Should A Stockpot Be Covered?

Cooking or boiling on a gas stove using a stockpot, Should A Stockpot Be Covered?Cooking is a bit of science and a bit of art combined. There are specific rules to follow and others to break when, for example, steaming or simmering your favorite cuisine. When it comes to cooking with a stockpot, there is some confusion about whether the vessel should be covered. Should a stockpot be covered?

When cooking with a stockpot, using the cover is optional. The cover or lid is necessary for a cooking method like steaming but not necessarily for simmering. The use of a cover depends on your recipe or your cooking approach.

There are a lot of variables that determine if a lid is needed. Keep reading this post as we explain in more detail when you should use a cover on your pot or not.

Why Put A Lid On A Pot?

When you cover your food with a lid, you trap more heat. If you are trying to retain heat, cover your pot. And if you need to maintain a hot temperature and moisture in your dish, keep a lid on it. On the other hand, if you are trying to thicken a sauce or get a crispy skin, you might want some of that moisture to evaporate. In this scenario, skip the cover and let the vapor escape.

Let's look at different cooking methods to determine if your best bet is to keep the lid on or leave it off.

Steaming: Keep the Cover On

Gentle and moist heat is necessary to steam foods like vegetables, rice, or fish. Food cooked this way will be tender and won't dry out.

Boiling: Keep the Cover On

Some foods like pasta need a rolling boil of water to cook. Other foods might need to reach a boiling temperature before reducing the heat. You'll reach the boiling state faster by trapping the heat with a lid on your pot.

Braising: Keep the Cover On

Some cuts of meat are tougher than others. Braising short ribs, for example, will tenderize meat until it's falling off the bone. A long steady moist heat is required to break down meat to a fork-tender state. A pot with a lid on is the best method for trapping hotness and moisture.

Simmering: Keep the Cover On or Off

The quickest way to reach a simmer is to heat your pot to a boil. The fastest way to boil is to leave a lid on your pot. Once you reach a boil, reduce heat by removing the cover and turning down the heat.

Now, you might want to reduce the heat but leave the lid on if you're trying to lock in flavors and your soup or sauce is at the right consistency. The cover will prevent liquid from evaporating. On the other hand, you might want a sauce to thicken. In this situation, remove the lid and let moisture slowly evaporate.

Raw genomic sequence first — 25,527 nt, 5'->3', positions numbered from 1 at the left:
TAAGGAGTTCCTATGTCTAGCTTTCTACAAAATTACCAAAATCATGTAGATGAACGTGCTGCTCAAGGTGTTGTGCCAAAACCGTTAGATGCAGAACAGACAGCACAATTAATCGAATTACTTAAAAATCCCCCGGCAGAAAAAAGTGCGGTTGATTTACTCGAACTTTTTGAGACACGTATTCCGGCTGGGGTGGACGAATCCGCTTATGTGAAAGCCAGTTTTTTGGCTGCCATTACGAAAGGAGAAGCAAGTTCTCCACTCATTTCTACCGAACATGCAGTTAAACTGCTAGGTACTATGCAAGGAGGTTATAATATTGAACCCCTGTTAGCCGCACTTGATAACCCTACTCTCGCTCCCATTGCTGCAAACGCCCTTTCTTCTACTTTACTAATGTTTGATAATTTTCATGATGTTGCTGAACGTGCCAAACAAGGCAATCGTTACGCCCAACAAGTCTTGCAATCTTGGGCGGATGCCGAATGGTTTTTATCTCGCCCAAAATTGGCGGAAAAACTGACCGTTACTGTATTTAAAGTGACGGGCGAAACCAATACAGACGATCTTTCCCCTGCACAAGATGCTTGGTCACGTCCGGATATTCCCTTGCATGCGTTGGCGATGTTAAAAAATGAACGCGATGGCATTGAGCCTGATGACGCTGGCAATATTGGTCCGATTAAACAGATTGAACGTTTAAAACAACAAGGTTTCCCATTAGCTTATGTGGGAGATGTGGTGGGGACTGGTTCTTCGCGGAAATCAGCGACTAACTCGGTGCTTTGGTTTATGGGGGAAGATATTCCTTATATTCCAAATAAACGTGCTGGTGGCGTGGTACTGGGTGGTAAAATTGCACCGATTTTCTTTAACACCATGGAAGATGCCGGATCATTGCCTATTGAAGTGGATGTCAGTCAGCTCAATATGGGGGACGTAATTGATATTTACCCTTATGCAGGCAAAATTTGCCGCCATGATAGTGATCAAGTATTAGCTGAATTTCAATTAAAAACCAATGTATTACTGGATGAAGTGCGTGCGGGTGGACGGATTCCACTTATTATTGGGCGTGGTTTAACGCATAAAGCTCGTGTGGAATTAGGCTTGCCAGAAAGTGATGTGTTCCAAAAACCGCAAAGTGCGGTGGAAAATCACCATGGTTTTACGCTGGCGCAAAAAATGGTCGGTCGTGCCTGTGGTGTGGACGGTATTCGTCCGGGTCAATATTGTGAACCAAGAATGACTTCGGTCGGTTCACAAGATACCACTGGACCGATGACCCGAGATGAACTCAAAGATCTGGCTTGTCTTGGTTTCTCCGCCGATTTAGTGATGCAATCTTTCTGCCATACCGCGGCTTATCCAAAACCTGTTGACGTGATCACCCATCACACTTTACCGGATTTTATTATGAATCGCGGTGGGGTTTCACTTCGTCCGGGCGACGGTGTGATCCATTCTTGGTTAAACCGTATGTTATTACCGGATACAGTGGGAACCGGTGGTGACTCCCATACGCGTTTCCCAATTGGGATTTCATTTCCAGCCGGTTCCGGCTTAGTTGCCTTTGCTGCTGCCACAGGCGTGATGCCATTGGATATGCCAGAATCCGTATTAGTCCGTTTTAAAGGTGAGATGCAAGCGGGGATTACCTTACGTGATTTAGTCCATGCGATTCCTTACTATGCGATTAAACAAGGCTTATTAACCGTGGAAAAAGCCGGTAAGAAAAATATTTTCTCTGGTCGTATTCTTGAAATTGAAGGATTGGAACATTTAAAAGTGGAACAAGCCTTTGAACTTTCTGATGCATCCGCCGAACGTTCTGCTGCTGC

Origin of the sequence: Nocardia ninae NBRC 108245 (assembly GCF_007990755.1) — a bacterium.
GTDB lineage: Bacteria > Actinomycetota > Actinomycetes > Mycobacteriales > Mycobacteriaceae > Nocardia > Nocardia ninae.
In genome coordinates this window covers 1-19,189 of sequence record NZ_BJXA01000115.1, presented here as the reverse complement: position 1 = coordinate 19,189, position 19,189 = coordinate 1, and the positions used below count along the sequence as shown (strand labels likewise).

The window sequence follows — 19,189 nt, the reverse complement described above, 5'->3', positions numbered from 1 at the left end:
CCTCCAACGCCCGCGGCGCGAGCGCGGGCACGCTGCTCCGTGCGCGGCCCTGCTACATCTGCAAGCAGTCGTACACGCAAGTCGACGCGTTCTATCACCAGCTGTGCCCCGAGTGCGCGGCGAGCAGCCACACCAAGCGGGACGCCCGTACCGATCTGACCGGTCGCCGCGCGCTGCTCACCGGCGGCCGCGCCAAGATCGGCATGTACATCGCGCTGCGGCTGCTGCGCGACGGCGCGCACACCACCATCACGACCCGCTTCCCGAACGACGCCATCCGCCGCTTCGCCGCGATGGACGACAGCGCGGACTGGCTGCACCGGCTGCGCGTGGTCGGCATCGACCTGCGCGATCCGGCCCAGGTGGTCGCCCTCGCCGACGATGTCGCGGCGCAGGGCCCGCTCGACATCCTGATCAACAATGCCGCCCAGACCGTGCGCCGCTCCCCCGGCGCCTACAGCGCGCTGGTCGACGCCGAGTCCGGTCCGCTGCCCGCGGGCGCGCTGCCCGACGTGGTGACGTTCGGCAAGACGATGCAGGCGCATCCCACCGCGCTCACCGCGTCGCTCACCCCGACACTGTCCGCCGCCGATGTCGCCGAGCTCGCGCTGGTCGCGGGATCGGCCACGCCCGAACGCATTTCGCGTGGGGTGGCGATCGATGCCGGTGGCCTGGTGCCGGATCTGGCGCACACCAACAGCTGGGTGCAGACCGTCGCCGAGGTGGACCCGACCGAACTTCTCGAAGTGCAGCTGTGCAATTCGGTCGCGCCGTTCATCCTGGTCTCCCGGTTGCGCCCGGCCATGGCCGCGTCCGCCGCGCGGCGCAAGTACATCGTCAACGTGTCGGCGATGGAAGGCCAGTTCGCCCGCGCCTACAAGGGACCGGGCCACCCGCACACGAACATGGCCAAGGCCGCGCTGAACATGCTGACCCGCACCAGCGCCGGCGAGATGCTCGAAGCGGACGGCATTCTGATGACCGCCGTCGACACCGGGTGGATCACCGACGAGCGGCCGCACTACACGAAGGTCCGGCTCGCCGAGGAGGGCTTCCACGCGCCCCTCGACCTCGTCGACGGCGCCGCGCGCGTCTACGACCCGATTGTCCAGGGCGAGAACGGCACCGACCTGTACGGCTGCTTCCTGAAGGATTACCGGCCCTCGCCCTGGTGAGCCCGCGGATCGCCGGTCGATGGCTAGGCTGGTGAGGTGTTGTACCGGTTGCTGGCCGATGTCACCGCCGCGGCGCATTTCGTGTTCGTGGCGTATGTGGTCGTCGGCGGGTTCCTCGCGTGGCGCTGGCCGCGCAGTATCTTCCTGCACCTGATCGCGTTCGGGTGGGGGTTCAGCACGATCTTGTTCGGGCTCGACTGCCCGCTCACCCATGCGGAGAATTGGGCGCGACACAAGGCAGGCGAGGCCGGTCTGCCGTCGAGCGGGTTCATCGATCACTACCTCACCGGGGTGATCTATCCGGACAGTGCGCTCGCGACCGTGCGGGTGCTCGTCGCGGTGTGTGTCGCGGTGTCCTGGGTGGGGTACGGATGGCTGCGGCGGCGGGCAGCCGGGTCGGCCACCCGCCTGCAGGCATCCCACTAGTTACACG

Searing: Keep the Cover Off

To get a caramelized crust on a protein like beef, you need a hot pan and a dry heat. Moisture will prevent a crispy coating, so leave the lid off the pot.

Stir-Frying: Keep the Cover Off

Foods like chicken or broccoli that you plan to stir-fry will give off moisture when they are heated. Steam should be allowed to evaporate so that you get crispy vegetables and meats in your stir-fry.

Deep Frying: Keep the Cover Off

Hot oil is required to get a crunchy crust on fried food. Leaving the lid on during frying creates moisture that will drip from the lid back into the oil. When water and oil meet, the liquids will pop and splatter.

How Do You Cover A Pot Without A Lid?

Perhaps the lid to your pot broke or is merely missing. If you are in a pinch, and cooking a dish that needs a cover, try one of the ideas below.

Cover the pot with a:

  • Sheet of foil
  • Metal baking pan or sheet pan
  • Skillet or frying pan
  • Ceramic plate
  • Glass bowl or glass baking dish

Where Can You Buy A Lid For Your Stockpot?

Most cookware manufacturers sell replacement lids for their products. To replace a cover, you'll need the model of your pot or at least know the size. You can contact the manufacturer or shop online for a replacement. Here are a few suggestions for covers to buy on Amazon.

Calphalon is a popular brand that sells replacement lids on Amazon.

Click here to see this 10-inch glass cover on Amazon.

Update International offers stainless steel lids in several sizes.

Click here to see this lid on Amazon.

Gourmia offers a universal lid with an extended rim that will fit most pots.

Click here to find this lid on Amazon.

If you enjoy the hunt in shopping, check out your local thrift stores or hit a garage sale and search for stockpot covers. You never know what treasures you might find.

Is It Better To Simmer Covered Or Uncovered?

Simmering with a lid on or off depends on what you are cooking. Sometimes it's better to cover your pot, and sometimes it's not. Certain types of food need moist heat, while others only need heat.

If you are trying to reduce the amount of liquid in your sauce or stock, for example, you should simmer uncovered. The liquid will evaporate, and the flavors of your dish will intensify at this low temperature.

If you have the right amount of liquid in your lentil stew or are cooking grains like quinoa, for example, leave the lid in place. Moisture and heat will be locked in, and your dish will not dry out.

Does A Pot Boil Faster Covered Or Uncovered?

A covered pot will boil faster than an uncovered pot. When a container is covered, less liquid escapes, and temperatures climb up. An uncovered pot with a constant temperature will lose vapor but will boil, just a bit slower than the covered container. If you keep your pot covered while trying to achieve a boil, you will save a bit of time and energy.

To Cover Or Not Cover Your Pot

Lids to your stock pots or soup pots probably feel like clutter in your kitchen. But make sure you keep them around. Specific recipes and cooking styles need that lid. At the same time, you might only pull the top out once in a while. But you'll be glad you have a cover for your stockpot when you need one.

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